Zenbleed Vulnerability: A New Threat to AMD’s Zen 2 Processors

A concerning vulnerability affecting AMD’s Zen 2 processors has recently been unveiled by Google security researcher Tavis Ormandy. Dubbed “Zenbleed” and filed as CVE-2023-20593, this bug poses a significant risk as it allows malicious actors to steal sensitive data such as passwords and encryption keys. The exploit affects a wide range of AMD processors, including those found in the Ryzen 3000, 4000, 5000, and 7020 series, the Ryzen Pro 3000 and 4000 series, and the EPYC “Rome” data center processors. In this article, we explore the details of the Zenbleed vulnerability, its potential impact, and the actions being taken to address it.

The Zenbleed vulnerability exploits a flaw within speculative executions, similar to the Spectre class of CPU vulnerabilities. However, Zenbleed is far easier to execute, making it more akin to the Meltdown family of exploits. One of the most alarming aspects of this vulnerability is that it doesn’t require physical access to a user’s computer for exploitation. It can be triggered remotely through Javascript on a webpage, raising concerns about its potential for widespread attacks.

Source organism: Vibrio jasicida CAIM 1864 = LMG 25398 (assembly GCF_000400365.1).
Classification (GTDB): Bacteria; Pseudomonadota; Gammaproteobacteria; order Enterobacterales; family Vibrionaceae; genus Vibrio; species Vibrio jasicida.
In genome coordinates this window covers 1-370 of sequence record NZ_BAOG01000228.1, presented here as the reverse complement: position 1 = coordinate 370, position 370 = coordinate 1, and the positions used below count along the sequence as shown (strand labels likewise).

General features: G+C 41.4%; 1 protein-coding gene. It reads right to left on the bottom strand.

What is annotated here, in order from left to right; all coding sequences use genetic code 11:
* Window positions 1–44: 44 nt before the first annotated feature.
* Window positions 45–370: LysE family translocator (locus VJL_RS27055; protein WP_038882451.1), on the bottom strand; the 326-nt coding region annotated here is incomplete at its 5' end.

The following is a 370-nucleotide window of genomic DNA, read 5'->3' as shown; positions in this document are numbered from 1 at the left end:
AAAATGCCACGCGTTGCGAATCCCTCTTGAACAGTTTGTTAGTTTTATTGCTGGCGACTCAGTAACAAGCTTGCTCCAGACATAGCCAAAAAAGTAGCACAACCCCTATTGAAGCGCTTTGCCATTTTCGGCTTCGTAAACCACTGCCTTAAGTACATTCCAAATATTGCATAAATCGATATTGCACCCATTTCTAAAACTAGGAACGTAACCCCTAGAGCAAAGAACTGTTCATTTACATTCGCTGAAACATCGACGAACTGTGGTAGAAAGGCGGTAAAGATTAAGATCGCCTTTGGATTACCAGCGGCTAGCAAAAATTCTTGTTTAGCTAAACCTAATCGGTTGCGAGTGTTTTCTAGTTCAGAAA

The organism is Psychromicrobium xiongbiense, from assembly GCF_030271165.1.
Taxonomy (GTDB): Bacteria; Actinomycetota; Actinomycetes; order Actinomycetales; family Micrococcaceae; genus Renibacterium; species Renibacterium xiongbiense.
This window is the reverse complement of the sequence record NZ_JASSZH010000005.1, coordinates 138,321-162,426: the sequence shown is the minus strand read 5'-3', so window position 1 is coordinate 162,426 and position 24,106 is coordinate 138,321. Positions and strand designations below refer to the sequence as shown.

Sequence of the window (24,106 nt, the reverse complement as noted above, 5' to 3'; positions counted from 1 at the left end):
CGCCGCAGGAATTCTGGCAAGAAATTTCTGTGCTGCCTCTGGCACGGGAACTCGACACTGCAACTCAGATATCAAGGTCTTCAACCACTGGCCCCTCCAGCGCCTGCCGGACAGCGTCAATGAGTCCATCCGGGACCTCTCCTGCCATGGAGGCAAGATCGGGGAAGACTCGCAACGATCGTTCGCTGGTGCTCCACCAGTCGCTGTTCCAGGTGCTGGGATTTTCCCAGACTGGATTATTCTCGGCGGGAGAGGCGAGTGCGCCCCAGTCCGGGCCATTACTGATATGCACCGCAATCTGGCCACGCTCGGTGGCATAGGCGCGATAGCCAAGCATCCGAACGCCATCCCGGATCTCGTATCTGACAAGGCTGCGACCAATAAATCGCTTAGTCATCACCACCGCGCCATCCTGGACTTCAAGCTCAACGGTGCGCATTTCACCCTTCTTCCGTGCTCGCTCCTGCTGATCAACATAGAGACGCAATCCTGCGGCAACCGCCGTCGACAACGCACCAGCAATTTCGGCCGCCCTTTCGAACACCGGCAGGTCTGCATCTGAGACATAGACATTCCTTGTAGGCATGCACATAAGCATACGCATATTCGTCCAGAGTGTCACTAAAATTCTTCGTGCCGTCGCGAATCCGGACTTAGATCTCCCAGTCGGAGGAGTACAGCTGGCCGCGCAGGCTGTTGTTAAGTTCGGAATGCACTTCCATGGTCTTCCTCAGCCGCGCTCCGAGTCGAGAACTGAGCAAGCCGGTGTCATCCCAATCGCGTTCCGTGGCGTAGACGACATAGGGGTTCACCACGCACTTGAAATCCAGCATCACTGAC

If successfully executed, the Zenbleed exploit enables the unauthorized transfer of data at an alarming rate of 30 kb per core, per second. This means that sensitive data from any software running on the system, including virtual machines, sandboxes, containers, and processes, could be stolen. Cloud-hosted services are particularly vulnerable to this exploit, as it can be used to spy on users within cloud instances.

One of the most troubling aspects of Zenbleed is its ability to operate covertly without requiring any special system calls or privileges. This makes it challenging to detect exploitation. Security researcher Tavis Ormandy has emphasized the lack of reliable techniques to identify successful attacks. To mitigate the risk, AMD has released a microcode patch for second-generation Epyc 7002 processors. However, users of other AMD CPU lines must wait until October 2023 for the next updates.

While AMD has assured users that any performance impact will vary depending on workload and system configuration, it hasn’t disclosed specific details regarding the impact of the patches. Some users might experience a reduction in performance, while others may not notice any significant changes. AMD states that no known exploit of the vulnerability exists outside the research environment, offering some reassurance amid the ongoing threat.

Security researcher Tavis Ormandy highly recommends that affected users apply AMD’s microcode update. However, for those seeking an interim solution, he has provided a software workaround on his blog. This workaround may also impact system performance but serves as a temporary measure until vendors incorporate the fix into future BIOS updates.

You can find the exploit code of the vulnerability here.

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